"Charles Abbott came to see us one winter's day about ten years ago. We sat in our front room all afternoon, Floss, he and I, over a highball or two, staring into a wood fire in our grate, letting the light fade. We hardly moved other than to refill our glasses. The phone didn't ring once. We thought we were in heaven."

--William Carlos Williams, Autobiography

Thursday, August 13

Poems from the Book of Nanoseconds, #47

blackness around them
not even the sound
of the forest

Monday, August 3

Slow Poetry (Translation Division)

"Tollas Tibor, a poet who spent several years in solitary confinement during the most repressive phases of the Hungarian communist regime, says that in the Visegrád jail, where hundreds of intellectuals were imprisoned, the inmates kept themselves occupied for more than a year by devising a poetry translation contest. First, they had to decide on the poem to translate. It took months to pass the nominations around from cell to cell, and several more months of ingenious secret messages before the votes were tallied. Finally it was agreed that Walt Whitman's "O Captain! My Captain!" was to be the poem to translate into Hungarian, partly because it was the one that most of the prisoners could recall from memory in the original English. Now began the serious work: everyone sat down to make his own version of the poem. Since no paper or writing tool was available, Tollas spread a film of soap on the soles of his shoe, and carved the letters into it with a toothpick. When a line was learned by heart, he covered his shoe with a new coating of soap. As the various stanzas were written, they were memorized by the translator and passed on to the next cell. After a while, a dozen versions of the poem were circulating in the jail, and each was evaluated and voted on by all the inmates. After the Whitman translation was adjudicated, the prisoners went on to tackle a poem by Schiller."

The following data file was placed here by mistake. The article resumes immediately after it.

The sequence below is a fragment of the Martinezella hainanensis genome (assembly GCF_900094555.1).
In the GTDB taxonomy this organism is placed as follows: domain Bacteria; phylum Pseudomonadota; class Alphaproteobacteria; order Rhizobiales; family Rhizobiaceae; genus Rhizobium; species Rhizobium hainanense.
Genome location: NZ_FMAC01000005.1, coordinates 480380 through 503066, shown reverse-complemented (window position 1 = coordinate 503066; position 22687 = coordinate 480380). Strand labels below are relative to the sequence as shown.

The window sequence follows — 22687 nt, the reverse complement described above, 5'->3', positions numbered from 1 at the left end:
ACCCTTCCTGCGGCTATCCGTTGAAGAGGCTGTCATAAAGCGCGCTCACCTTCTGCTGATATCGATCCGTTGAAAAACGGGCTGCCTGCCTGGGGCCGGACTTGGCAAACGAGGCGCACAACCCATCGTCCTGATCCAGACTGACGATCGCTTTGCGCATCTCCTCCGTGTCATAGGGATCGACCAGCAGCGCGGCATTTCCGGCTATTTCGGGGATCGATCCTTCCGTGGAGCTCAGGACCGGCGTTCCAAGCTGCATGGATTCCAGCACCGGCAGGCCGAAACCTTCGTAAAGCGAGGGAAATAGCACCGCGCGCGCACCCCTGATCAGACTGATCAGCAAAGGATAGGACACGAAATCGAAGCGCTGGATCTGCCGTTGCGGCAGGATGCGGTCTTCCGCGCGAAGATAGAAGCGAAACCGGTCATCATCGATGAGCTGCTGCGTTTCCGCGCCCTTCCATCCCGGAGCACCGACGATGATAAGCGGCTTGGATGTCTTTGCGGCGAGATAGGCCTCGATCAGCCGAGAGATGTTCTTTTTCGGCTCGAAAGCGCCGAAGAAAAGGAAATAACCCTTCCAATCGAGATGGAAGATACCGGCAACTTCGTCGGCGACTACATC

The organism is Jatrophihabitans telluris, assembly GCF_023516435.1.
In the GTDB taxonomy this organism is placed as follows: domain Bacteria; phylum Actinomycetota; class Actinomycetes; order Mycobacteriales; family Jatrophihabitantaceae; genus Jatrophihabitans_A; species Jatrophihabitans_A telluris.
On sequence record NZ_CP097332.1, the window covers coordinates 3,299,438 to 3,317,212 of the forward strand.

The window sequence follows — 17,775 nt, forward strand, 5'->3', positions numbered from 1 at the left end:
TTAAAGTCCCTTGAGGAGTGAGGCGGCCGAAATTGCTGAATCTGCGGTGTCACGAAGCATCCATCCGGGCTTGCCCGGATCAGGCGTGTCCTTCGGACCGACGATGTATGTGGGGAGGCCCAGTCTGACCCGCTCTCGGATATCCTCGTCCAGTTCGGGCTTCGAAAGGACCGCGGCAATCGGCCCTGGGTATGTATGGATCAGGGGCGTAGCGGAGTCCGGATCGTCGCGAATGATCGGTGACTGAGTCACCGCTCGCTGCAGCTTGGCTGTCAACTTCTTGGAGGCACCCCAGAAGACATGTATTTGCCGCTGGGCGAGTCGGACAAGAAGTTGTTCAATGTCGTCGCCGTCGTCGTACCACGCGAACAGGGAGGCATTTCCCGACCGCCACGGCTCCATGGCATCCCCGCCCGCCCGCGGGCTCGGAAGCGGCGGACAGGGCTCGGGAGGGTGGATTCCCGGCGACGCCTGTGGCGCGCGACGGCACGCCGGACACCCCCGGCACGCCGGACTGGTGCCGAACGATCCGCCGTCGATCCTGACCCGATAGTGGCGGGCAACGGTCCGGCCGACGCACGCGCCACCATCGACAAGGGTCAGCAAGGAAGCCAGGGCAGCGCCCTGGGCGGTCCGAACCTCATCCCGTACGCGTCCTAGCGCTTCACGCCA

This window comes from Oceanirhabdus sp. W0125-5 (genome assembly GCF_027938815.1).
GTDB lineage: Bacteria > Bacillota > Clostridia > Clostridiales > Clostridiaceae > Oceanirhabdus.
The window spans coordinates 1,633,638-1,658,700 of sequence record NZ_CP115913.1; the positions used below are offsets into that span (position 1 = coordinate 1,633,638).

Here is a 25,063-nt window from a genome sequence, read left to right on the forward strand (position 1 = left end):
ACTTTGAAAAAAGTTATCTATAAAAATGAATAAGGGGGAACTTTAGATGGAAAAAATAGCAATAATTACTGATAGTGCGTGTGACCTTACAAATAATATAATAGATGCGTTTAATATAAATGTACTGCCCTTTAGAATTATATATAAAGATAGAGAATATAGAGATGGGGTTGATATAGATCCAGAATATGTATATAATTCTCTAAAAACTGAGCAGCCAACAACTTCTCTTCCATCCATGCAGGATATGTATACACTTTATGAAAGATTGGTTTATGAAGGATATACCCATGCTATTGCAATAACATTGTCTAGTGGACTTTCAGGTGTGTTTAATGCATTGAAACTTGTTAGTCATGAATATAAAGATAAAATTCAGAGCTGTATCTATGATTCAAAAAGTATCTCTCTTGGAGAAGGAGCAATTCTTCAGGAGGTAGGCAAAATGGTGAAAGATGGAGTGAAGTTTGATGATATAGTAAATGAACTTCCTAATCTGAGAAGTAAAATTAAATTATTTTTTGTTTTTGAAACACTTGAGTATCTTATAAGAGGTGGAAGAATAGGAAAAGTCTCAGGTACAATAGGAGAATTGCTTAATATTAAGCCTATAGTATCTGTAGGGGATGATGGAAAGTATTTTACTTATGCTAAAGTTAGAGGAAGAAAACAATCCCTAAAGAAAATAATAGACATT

--Mihaly Csikszentmihalyi

fr. Flow: The Psychology of Optimal Experience
[HarperPerennial, 1990]

Friday, July 17

Paragraphs from Stein, 12